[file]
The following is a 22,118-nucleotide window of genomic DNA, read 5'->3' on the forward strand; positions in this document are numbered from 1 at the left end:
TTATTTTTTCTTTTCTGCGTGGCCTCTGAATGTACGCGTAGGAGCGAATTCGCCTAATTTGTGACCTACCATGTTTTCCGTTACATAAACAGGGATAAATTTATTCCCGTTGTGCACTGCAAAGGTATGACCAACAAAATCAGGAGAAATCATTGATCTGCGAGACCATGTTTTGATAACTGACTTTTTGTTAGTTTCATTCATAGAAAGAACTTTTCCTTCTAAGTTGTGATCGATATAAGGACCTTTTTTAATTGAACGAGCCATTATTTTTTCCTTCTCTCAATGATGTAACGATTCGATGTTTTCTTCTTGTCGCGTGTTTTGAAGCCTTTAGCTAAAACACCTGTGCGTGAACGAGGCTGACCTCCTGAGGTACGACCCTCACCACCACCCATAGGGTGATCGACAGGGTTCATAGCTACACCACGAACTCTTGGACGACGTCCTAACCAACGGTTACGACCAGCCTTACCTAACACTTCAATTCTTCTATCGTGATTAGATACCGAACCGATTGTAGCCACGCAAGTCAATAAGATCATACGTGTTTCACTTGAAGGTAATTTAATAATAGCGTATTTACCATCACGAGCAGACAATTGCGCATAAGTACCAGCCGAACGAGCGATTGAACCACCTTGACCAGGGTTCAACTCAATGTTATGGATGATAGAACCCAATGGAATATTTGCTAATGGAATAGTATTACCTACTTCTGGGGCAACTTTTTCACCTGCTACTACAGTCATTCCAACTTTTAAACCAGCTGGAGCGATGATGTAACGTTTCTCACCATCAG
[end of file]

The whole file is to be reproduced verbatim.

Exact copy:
The following is a 22,118-nucleotide window of genomic DNA, read 5'->3' on the forward strand; positions in this document are numbered from 1 at the left end:
TTATTTTTTCTTTTCTGCGTGGCCTCTGAATGTACGCGTAGGAGCGAATTCGCCTAATTTGTGACCTACCATGTTTTCCGTTACATAAACAGGGATAAATTTATTCCCGTTGTGCACTGCAAAGGTATGACCAACAAAATCAGGAGAAATCATTGATCTGCGAGACCATGTTTTGATAACTGACTTTTTGTTAGTTTCATTCATAGAAAGAACTTTTCCTTCTAAGTTGTGATCGATATAAGGACCTTTTTTAATTGAACGAGCCATTATTTTTTCCTTCTCTCAATGATGTAACGATTCGATGTTTTCTTCTTGTCGCGTGTTTTGAAGCCTTTAGCTAAAACACCTGTGCGTGAACGAGGCTGACCTCCTGAGGTACGACCCTCACCACCACCCATAGGGTGATCGACAGGGTTCATAGCTACACCACGAACTCTTGGACGACGTCCTAACCAACGGTTACGACCAGCCTTACCTAACACTTCAATTCTTCTATCGTGATTAGATACCGAACCGATTGTAGCCACGCAAGTCAATAAGATCATACGTGTTTCACTTGAAGGTAATTTAATAATAGCGTATTTACCATCACGAGCAGACAATTGCGCATAAGTACCAGCCGAACGAGCGATTGAACCACCTTGACCAGGGTTCAACTCAATGTTATGGATGATAGAACCCAATGGAATATTTGCTAATGGAATAGTATTACCTACTTCTGGGGCAACTTTTTCACCTGCTACTACAGTCATTCCAACTTTTAAACCAGCTGGAGCGATGATGTAACGTTTCTCACCATCAG